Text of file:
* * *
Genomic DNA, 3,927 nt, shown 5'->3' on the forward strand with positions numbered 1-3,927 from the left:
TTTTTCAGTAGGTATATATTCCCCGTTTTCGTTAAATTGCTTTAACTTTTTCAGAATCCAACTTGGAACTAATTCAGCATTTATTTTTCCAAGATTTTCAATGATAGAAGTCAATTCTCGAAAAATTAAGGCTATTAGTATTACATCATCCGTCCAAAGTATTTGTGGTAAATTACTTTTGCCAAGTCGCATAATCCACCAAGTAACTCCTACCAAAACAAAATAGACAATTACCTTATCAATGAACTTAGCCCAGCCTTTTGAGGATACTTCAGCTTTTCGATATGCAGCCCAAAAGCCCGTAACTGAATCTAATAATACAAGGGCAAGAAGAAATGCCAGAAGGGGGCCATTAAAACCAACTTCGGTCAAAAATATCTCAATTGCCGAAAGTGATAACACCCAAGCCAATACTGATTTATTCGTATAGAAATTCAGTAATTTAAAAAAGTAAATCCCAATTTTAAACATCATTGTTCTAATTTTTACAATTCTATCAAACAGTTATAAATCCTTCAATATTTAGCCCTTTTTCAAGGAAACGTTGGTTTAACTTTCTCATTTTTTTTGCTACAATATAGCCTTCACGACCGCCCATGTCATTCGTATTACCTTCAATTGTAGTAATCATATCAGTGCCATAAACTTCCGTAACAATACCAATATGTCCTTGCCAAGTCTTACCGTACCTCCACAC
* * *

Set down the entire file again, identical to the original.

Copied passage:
Genomic DNA, 3,927 nt, shown 5'->3' on the forward strand with positions numbered 1-3,927 from the left:
TTTTTCAGTAGGTATATATTCCCCGTTTTCGTTAAATTGCTTTAACTTTTTCAGAATCCAACTTGGAACTAATTCAGCATTTATTTTTCCAAGATTTTCAATGATAGAAGTCAATTCTCGAAAAATTAAGGCTATTAGTATTACATCATCCGTCCAAAGTATTTGTGGTAAATTACTTTTGCCAAGTCGCATAATCCACCAAGTAACTCCTACCAAAACAAAATAGACAATTACCTTATCAATGAACTTAGCCCAGCCTTTTGAGGATACTTCAGCTTTTCGATATGCAGCCCAAAAGCCCGTAACTGAATCTAATAATACAAGGGCAAGAAGAAATGCCAGAAGGGGGCCATTAAAACCAACTTCGGTCAAAAATATCTCAATTGCCGAAAGTGATAACACCCAAGCCAATACTGATTTATTCGTATAGAAATTCAGTAATTTAAAAAAGTAAATCCCAATTTTAAACATCATTGTTCTAATTTTTACAATTCTATCAAACAGTTATAAATCCTTCAATATTTAGCCCTTTTTCAAGGAAACGTTGGTTTAACTTTCTCATTTTTTTTGCTACAATATAGCCTTCACGACCGCCCATGTCATTCGTATTACCTTCAATTGTAGTAATCATATCAGTGCCATAAACTTCCGTAACAATACCAATATGTCCTTGCCAAGTCTTACCGTACCTCCACAC